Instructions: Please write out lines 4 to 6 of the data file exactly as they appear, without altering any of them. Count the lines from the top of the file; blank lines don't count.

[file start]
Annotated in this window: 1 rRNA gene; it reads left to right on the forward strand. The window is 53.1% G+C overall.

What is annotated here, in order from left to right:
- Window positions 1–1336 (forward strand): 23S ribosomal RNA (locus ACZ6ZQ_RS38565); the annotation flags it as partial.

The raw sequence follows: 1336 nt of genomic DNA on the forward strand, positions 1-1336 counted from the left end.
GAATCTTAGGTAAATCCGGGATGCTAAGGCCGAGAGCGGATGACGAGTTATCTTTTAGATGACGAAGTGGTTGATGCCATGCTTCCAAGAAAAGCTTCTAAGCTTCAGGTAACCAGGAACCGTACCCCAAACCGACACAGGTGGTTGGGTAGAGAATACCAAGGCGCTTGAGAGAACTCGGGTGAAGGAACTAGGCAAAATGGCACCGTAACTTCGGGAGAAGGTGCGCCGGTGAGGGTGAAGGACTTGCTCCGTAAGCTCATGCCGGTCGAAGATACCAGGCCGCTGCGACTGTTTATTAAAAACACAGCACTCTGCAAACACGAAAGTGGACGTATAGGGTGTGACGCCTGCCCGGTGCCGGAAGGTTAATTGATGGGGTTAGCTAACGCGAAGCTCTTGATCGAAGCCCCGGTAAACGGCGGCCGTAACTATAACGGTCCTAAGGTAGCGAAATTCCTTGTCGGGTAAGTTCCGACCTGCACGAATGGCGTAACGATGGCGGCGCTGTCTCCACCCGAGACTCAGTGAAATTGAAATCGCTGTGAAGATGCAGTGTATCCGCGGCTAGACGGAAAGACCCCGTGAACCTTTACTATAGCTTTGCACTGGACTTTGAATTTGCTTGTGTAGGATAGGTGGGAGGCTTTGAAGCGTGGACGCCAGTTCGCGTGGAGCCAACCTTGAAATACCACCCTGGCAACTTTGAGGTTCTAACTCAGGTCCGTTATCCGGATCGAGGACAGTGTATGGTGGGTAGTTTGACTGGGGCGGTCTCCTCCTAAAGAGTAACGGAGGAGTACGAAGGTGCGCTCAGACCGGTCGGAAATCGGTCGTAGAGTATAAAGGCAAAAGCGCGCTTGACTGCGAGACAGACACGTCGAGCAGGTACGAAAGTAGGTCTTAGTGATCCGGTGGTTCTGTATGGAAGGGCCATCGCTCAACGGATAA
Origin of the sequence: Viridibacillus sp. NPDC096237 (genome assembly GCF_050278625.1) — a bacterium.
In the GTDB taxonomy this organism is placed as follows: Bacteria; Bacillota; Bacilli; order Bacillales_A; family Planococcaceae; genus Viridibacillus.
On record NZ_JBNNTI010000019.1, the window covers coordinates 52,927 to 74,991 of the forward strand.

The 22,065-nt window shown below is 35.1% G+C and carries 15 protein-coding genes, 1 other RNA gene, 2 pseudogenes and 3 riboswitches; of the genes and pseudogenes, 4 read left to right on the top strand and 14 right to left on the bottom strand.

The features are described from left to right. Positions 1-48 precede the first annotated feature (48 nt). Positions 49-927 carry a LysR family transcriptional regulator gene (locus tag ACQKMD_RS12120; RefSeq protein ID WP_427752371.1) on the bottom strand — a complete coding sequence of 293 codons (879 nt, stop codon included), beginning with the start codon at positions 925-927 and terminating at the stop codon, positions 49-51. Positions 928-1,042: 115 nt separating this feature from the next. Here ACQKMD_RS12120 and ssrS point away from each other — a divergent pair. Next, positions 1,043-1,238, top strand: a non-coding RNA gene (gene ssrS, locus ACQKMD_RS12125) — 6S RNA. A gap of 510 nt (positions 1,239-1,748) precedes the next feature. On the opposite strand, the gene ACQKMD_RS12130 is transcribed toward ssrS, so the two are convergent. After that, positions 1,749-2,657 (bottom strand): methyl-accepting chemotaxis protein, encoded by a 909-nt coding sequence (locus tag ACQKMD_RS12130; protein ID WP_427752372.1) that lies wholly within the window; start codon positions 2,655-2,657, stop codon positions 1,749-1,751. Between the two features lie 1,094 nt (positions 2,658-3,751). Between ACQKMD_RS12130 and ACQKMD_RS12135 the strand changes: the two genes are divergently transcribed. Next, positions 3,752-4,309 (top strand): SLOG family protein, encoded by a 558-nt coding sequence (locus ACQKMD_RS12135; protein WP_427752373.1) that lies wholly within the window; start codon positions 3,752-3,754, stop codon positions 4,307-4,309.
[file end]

The raw sequence follows: 1336 nt of genomic DNA on the forward strand, positions 1-1336 counted from the left end.
GAATCTTAGGTAAATCCGGGATGCTAAGGCCGAGAGCGGATGACGAGTTATCTTTTAGATGACGAAGTGGTTGATGCCATGCTTCCAAGAAAAGCTTCTAAGCTTCAGGTAACCAGGAACCGTACCCCAAACCGACACAGGTGGTTGGGTAGAGAATACCAAGGCGCTTGAGAGAACTCGGGTGAAGGAACTAGGCAAAATGGCACCGTAACTTCGGGAGAAGGTGCGCCGGTGAGGGTGAAGGACTTGCTCCGTAAGCTCATGCCGGTCGAAGATACCAGGCCGCTGCGACTGTTTATTAAAAACACAGCACTCTGCAAACACGAAAGTGGACGTATAGGGTGTGACGCCTGCCCGGTGCCGGAAGGTTAATTGATGGGGTTAGCTAACGCGAAGCTCTTGATCGAAGCCCCGGTAAACGGCGGCCGTAACTATAACGGTCCTAAGGTAGCGAAATTCCTTGTCGGGTAAGTTCCGACCTGCACGAATGGCGTAACGATGGCGGCGCTGTCTCCACCCGAGACTCAGTGAAATTGAAATCGCTGTGAAGATGCAGTGTATCCGCGGCTAGACGGAAAGACCCCGTGAACCTTTACTATAGCTTTGCACTGGACTTTGAATTTGCTTGTGTAGGATAGGTGGGAGGCTTTGAAGCGTGGACGCCAGTTCGCGTGGAGCCAACCTTGAAATACCACCCTGGCAACTTTGAGGTTCTAACTCAGGTCCGTTATCCGGATCGAGGACAGTGTATGGTGGGTAGTTTGACTGGGGCGGTCTCCTCCTAAAGAGTAACGGAGGAGTACGAAGGTGCGCTCAGACCGGTCGGAAATCGGTCGTAGAGTATAAAGGCAAAAGCGCGCTTGACTGCGAGACAGACACGTCGAGCAGGTACGAAAGTAGGTCTTAGTGATCCGGTGGTTCTGTATGGAAGGGCCATCGCTCAACGGATAA
Origin of the sequence: Viridibacillus sp. NPDC096237 (genome assembly GCF_050278625.1) — a bacterium.